I remember when it all came to a point for me. I was out of shape and ate poorly. I was downing multiple espresso drinks and sodas every day. My church had gone through some staffing changes, leaving me to serve as the youth minister, worship team leader, and primary preacher. I was overworked, we had just had our first child, I didn’t have time for my hobbies, and the pressure inside was building. The last straw was when I came home to a burst pipe and ruined flooring. My heart was racing and the feeling of panic was overwhelming! Something had to change.
Our Creator desires for us to be healthy—physically, vocationally, emotionally, and spiritually. However, the effects of sin on the world mean that all people struggle to maintain healthy life rhythms. Those of us who serve in churches are by no means immune. In fact, many church workers serve in unhealthy cultures and develop unhealthy habits that exacerbate the issue. I’ve experienced it firsthand, and I’ve seen many church leaders struggle. How about you? Do any of these statements hit home for you?
- I don’t exercise regularly or make nutritious food choices.
- I often work on my days off.
- It has been weeks or longer since my spouse and I went on a date.
- Ministry might be negatively affecting my family.
- I often have to schedule social engagements months in advance due to my busy schedule.
- I don’t feel fulfilled / content.
- My personal devotional time is not happening very often.
- I feel exhausted, anxious, or overwhelmed.
- I don’t have time in my schedule to be creative.
The good news is that no matter how many of those boxes you checked, it’s never too late to grow. When I had my panic attack, it was simultaneously an indication of unhealthy life balance, as well as the beginning of my journey toward healthy rhythms. It was an unmistakable sign that I would need to more intentional about managing my time, energy, and habits. If we are to pursue healthy and productive lives for the sake of the Gospel, we have a responsibility to pursue personal balance and model healthy living for those that we lead. Brian Jones, a ministry coach, says that, “After a year with me, I want [my clients] to be in the best physical, financial and relational shape of their life.” Let’s take a look at some of the areas in which we may need to work on our life rhythms, as well as some encouraging ways that we can take positive steps in the right direction!
We have a God who fearfully and wonderfully created us, mind, body, and spirit. Our bodies are temples of the Holy Spirit and incredible gifts that God has given us by which to enjoy life and do His work. Yet, our ability to enjoy life and minister for many years can be compromised by failing to take care of our bodies. Poor nutrition and exercise can have an adverse effect our mental health as well. In some ministry contexts, being out of shape physically may also cause the community to place less trust in you spiritually.
You may feel helpless. You may believe that you’re always just going to be out of shape, or that there’s nothing you can do to change it. I used to believe some of those things! Know that change is possible. Chances are that there are people in your life that would love to show you the ropes—people who are into exercise and nutrition love to share what they know. I used to go to the gym, but I wasn’t challenging myself and I wasn’t making progress. Then a friend of mine suggested OrangeTheory, and it has been amazingly beneficial. I feel like the workouts have challenged me, and that they work muscle groups that I didn’t even know I had. In addition, for years I have identified as someone who is not good at running, but after only about 10 sessions, my body had adapted pretty well to the routine and I’ve been surprised to find that I’m a runner after all. There are many High Intensity Interval Training gyms that can help make it easier for you get to where you want to be! Obviously, make sure to talk to your doctor first, but I highly encourage you to take that first step. These businesses will help you regardless of what fitness level you’re at and can even show you how to modify the exercises to deal with orthopedic issues. You’ll be amazed at what it can do for your health, mood, and confidence! If cost is an issue for you and you’re on Concordia Plan Services insurance, use powerofvitality.org to earn a $150 yearly gym rebate and earn Amazon gift cards in exchange for adopting healthy rhythms.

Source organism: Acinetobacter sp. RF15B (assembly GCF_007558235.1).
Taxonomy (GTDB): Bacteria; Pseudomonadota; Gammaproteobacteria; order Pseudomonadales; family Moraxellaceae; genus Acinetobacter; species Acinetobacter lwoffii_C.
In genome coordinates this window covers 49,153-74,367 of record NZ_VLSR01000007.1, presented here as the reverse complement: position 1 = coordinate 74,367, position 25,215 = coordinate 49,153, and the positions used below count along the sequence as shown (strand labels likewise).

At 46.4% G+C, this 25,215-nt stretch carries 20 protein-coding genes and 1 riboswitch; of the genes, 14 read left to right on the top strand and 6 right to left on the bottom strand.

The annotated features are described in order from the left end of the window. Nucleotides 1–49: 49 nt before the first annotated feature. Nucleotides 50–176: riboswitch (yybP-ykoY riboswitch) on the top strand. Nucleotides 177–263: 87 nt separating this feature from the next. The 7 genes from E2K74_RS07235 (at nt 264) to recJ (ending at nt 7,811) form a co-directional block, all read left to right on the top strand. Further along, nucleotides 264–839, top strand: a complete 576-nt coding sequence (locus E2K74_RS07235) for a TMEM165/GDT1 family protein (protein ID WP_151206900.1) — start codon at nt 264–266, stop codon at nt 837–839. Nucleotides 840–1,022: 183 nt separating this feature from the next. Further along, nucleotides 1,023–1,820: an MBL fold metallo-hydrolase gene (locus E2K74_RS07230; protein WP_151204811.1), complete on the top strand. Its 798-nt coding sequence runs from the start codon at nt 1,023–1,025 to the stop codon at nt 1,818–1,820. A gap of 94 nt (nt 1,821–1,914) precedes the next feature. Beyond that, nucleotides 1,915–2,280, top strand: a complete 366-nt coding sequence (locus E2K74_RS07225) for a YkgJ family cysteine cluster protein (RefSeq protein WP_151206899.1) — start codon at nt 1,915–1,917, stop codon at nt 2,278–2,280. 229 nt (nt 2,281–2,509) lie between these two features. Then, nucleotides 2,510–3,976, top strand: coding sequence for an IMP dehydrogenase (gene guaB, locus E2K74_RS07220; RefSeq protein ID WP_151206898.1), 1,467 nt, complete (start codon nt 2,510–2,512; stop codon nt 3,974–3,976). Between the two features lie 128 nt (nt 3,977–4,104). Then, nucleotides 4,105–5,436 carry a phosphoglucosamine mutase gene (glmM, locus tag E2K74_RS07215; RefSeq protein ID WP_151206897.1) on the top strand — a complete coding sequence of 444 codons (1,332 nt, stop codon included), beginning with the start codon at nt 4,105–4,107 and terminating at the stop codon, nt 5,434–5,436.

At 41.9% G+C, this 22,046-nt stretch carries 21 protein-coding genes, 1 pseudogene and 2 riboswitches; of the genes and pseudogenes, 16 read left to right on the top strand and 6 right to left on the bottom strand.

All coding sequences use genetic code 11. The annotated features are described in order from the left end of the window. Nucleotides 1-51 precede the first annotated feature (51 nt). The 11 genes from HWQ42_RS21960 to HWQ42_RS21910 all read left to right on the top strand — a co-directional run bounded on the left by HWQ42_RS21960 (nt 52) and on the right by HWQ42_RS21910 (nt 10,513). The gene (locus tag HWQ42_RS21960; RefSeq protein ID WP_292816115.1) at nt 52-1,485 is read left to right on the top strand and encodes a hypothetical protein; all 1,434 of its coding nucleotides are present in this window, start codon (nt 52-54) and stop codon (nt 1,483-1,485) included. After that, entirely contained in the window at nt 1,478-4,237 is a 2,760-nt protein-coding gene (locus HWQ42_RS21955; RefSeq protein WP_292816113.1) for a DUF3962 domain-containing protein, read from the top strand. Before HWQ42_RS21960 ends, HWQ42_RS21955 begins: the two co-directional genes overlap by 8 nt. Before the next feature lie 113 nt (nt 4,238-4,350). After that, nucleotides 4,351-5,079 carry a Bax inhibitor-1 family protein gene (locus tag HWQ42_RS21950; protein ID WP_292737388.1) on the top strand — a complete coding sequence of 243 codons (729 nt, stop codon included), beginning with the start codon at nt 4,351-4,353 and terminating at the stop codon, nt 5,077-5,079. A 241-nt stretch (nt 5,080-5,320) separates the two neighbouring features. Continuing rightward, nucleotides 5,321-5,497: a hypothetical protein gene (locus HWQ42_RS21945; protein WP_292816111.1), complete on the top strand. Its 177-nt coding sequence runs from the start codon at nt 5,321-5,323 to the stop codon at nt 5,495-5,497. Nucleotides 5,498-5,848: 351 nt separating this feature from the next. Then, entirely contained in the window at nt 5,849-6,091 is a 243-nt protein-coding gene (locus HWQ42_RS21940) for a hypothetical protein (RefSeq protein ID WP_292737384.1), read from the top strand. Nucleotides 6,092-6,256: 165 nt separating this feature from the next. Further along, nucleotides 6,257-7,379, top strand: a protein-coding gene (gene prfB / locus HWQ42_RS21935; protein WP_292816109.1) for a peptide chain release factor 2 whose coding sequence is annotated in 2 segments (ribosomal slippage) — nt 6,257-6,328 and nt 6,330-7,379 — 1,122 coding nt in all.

In addition, if you have Concordia Plan Services for your health insurance, you have access to a FREE, 16-week coached fitness program, called Omada! Omada gives you lessons and coaching to help you make nutrition and exercise routine improvements. It’s not just for those who are significantly overweight—it’s for anyone who wants to improve. I’ve participated in the program and I highly recommend it. Visit https://www.concordiaplans.org/omada to learn more!
The issue of “work/life balance” is often one of the most significant areas of unhealthy life rhythm habits. Who hasn’t struggled with balancing their time, having appropriate boundaries, and taking the time off needed to keep you feeling refreshed? Who hasn’t struggled to ensure that they are budgeting appropriate time for family and hobbies?
Church culture seems to have convinced many church workers that they need to be on call 24/7, constantly busy, and feel guilty for taking time off. That’s a recipe for burnout and disaster! That’s how you end up feeling that ministry has been detrimental to your family. Why in the world would we think that cultivating stressed out, overworked, tired church workers would be beneficial to our churches? On the contrary, healthy church workers contribute significantly to help our organizations be healthy and grow.
Let’s start with your day off. This is one of the most blatant areas in which those who are professional church workers are suffering from the effects of unhealthy church organizational culture. If you only take one day off, that’s an issue. Everyone else in the country takes two days off—why don’t you? If we program out all of our free time, it will affect our ability to not only be healthy, but also to enjoy our families, neighbors, and community. Take two days off. Take that trip with the family that you’ve been meaning to take. The church will survive without you—and it might even reinforce that all Christians must own the work of ministry, instead of leaning solely on workaholic church workers to spread the Gospel.